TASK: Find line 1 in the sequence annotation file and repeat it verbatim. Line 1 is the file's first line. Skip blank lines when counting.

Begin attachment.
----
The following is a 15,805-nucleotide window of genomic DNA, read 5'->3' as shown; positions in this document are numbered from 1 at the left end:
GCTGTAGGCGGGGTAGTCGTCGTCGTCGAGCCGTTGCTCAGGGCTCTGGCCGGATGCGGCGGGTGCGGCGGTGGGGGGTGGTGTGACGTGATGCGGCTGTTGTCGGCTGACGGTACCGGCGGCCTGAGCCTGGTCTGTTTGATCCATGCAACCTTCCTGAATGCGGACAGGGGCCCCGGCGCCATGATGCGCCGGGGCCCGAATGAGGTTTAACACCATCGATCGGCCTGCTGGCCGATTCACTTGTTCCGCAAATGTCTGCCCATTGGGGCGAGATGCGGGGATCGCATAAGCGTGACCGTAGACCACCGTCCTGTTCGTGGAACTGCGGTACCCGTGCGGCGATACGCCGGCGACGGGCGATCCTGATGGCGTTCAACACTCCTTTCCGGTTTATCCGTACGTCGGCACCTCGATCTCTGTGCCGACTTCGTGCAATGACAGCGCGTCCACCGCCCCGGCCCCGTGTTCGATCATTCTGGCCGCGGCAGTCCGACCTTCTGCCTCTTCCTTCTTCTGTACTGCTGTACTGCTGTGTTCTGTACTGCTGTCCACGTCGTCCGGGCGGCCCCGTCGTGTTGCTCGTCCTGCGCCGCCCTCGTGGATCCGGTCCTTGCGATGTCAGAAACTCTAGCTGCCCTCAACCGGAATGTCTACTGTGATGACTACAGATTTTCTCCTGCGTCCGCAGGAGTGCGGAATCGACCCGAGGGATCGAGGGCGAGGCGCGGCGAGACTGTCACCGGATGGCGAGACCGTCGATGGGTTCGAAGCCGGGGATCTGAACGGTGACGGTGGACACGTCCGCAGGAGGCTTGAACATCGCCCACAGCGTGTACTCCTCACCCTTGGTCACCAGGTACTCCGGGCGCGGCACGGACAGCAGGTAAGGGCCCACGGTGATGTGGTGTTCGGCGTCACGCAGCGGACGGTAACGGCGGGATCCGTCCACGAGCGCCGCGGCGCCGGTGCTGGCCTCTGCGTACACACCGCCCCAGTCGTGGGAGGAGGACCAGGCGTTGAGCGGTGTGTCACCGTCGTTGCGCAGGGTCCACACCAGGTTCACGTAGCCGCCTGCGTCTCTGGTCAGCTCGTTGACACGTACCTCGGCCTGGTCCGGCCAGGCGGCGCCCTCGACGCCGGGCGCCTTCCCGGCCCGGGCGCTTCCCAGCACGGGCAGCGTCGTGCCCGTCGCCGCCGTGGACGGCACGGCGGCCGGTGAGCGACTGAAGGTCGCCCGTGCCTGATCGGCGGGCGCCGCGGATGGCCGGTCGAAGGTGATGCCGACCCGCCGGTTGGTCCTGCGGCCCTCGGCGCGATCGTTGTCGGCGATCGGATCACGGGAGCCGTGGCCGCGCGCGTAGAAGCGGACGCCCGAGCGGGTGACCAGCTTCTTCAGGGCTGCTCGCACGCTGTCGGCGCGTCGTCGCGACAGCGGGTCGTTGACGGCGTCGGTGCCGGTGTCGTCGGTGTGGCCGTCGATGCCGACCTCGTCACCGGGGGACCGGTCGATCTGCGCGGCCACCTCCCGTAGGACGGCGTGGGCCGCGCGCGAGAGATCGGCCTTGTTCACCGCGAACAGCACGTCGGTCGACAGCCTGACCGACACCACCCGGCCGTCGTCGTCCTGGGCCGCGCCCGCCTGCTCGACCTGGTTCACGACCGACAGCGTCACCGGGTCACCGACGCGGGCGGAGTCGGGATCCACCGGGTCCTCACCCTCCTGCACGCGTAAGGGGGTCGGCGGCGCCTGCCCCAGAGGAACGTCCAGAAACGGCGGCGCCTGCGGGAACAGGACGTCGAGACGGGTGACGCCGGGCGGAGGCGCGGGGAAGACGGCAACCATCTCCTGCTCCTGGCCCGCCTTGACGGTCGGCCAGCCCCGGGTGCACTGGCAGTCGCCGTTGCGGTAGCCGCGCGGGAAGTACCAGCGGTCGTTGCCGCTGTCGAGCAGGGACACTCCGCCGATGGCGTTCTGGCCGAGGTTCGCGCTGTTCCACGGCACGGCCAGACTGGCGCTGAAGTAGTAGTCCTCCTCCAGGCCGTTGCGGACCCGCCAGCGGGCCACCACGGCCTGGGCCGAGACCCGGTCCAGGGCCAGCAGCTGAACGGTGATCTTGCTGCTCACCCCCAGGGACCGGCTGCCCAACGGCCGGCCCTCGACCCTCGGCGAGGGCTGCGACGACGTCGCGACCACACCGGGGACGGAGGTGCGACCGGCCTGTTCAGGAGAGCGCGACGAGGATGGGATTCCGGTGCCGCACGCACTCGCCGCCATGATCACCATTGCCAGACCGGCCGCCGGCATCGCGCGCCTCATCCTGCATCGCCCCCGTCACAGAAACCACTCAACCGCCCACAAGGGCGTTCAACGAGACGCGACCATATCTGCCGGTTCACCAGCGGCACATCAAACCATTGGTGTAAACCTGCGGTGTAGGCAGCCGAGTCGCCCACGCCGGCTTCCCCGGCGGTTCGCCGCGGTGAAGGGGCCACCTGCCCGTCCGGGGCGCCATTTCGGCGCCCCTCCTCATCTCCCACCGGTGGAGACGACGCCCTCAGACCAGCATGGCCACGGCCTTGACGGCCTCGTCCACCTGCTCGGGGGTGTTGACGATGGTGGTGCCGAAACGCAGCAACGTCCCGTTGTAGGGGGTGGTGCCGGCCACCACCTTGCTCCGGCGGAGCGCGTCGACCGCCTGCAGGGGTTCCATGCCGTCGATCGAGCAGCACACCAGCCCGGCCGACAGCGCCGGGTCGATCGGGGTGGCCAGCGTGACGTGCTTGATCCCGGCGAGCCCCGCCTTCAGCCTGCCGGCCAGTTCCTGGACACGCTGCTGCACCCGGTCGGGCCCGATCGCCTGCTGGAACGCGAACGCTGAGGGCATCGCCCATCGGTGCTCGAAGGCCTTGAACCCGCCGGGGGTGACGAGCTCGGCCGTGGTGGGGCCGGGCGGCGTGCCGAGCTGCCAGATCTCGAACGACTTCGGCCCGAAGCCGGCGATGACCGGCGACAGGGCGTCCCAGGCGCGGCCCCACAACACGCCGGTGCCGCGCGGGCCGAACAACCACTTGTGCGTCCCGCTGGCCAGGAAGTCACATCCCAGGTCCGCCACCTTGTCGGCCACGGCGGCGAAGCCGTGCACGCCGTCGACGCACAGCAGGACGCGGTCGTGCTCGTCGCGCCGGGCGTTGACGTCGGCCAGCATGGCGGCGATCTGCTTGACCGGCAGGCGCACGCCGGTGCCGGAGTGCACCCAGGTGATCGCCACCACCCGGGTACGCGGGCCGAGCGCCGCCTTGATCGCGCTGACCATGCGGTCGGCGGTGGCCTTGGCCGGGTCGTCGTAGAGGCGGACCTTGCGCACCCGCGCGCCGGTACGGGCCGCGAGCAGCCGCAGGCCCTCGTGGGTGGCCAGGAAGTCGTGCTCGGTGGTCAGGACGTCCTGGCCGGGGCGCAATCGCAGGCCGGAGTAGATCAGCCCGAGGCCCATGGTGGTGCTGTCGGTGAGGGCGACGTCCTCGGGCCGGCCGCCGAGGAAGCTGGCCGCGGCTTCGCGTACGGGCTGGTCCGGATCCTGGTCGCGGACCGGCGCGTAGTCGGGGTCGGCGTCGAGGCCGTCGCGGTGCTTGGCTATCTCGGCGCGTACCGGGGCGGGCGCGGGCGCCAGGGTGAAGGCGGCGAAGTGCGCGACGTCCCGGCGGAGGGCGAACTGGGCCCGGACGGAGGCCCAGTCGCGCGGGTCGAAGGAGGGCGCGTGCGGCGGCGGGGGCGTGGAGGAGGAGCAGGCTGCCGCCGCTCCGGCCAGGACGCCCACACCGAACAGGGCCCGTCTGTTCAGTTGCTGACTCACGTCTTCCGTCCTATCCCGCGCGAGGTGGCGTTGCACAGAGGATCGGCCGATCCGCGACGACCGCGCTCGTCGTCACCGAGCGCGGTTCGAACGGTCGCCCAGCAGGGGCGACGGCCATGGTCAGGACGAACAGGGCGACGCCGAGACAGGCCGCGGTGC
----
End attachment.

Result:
The following is a 15,805-nucleotide window of genomic DNA, read 5'->3' as shown; positions in this document are numbered from 1 at the left end: